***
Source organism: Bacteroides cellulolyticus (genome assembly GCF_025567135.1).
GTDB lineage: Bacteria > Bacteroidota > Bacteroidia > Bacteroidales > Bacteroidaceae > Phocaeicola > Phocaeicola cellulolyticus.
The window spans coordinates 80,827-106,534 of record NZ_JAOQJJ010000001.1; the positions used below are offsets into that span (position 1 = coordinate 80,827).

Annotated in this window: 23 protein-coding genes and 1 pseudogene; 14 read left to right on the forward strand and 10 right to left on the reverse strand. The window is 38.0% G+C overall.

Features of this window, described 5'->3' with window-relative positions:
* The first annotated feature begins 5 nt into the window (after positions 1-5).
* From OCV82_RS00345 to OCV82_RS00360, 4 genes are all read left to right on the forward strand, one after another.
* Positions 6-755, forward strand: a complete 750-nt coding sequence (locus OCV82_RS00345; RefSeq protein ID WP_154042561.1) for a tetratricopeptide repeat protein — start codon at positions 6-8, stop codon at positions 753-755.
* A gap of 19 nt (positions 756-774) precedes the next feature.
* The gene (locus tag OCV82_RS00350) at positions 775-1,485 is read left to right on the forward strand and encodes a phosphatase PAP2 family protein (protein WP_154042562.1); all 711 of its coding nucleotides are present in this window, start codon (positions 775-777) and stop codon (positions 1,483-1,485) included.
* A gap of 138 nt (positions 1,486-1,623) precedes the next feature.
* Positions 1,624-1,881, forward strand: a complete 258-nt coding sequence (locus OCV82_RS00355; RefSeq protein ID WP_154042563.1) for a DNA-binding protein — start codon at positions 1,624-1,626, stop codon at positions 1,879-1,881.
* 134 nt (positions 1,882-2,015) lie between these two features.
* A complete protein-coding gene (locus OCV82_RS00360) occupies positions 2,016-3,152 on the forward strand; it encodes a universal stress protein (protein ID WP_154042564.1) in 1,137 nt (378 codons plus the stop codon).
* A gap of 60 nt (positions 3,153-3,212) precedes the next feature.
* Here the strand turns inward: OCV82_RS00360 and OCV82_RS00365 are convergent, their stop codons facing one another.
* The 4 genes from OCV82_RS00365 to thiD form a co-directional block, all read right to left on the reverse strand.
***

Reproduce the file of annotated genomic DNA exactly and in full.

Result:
Source organism: Bacteroides cellulolyticus (genome assembly GCF_025567135.1).
GTDB lineage: Bacteria > Bacteroidota > Bacteroidia > Bacteroidales > Bacteroidaceae > Phocaeicola > Phocaeicola cellulolyticus.
The window spans coordinates 80,827-106,534 of record NZ_JAOQJJ010000001.1; the positions used below are offsets into that span (position 1 = coordinate 80,827).

Annotated in this window: 23 protein-coding genes and 1 pseudogene; 14 read left to right on the forward strand and 10 right to left on the reverse strand. The window is 38.0% G+C overall.

Features of this window, described 5'->3' with window-relative positions:
* The first annotated feature begins 5 nt into the window (after positions 1-5).
* From OCV82_RS00345 to OCV82_RS00360, 4 genes are all read left to right on the forward strand, one after another.
* Positions 6-755, forward strand: a complete 750-nt coding sequence (locus OCV82_RS00345; RefSeq protein ID WP_154042561.1) for a tetratricopeptide repeat protein — start codon at positions 6-8, stop codon at positions 753-755.
* A gap of 19 nt (positions 756-774) precedes the next feature.
* The gene (locus tag OCV82_RS00350) at positions 775-1,485 is read left to right on the forward strand and encodes a phosphatase PAP2 family protein (protein WP_154042562.1); all 711 of its coding nucleotides are present in this window, start codon (positions 775-777) and stop codon (positions 1,483-1,485) included.
* A gap of 138 nt (positions 1,486-1,623) precedes the next feature.
* Positions 1,624-1,881, forward strand: a complete 258-nt coding sequence (locus OCV82_RS00355; RefSeq protein ID WP_154042563.1) for a DNA-binding protein — start codon at positions 1,624-1,626, stop codon at positions 1,879-1,881.
* 134 nt (positions 1,882-2,015) lie between these two features.
* A complete protein-coding gene (locus OCV82_RS00360) occupies positions 2,016-3,152 on the forward strand; it encodes a universal stress protein (protein ID WP_154042564.1) in 1,137 nt (378 codons plus the stop codon).
* A gap of 60 nt (positions 3,153-3,212) precedes the next feature.
* Here the strand turns inward: OCV82_RS00360 and OCV82_RS00365 are convergent, their stop codons facing one another.
* The 4 genes from OCV82_RS00365 to thiD form a co-directional block, all read right to left on the reverse strand.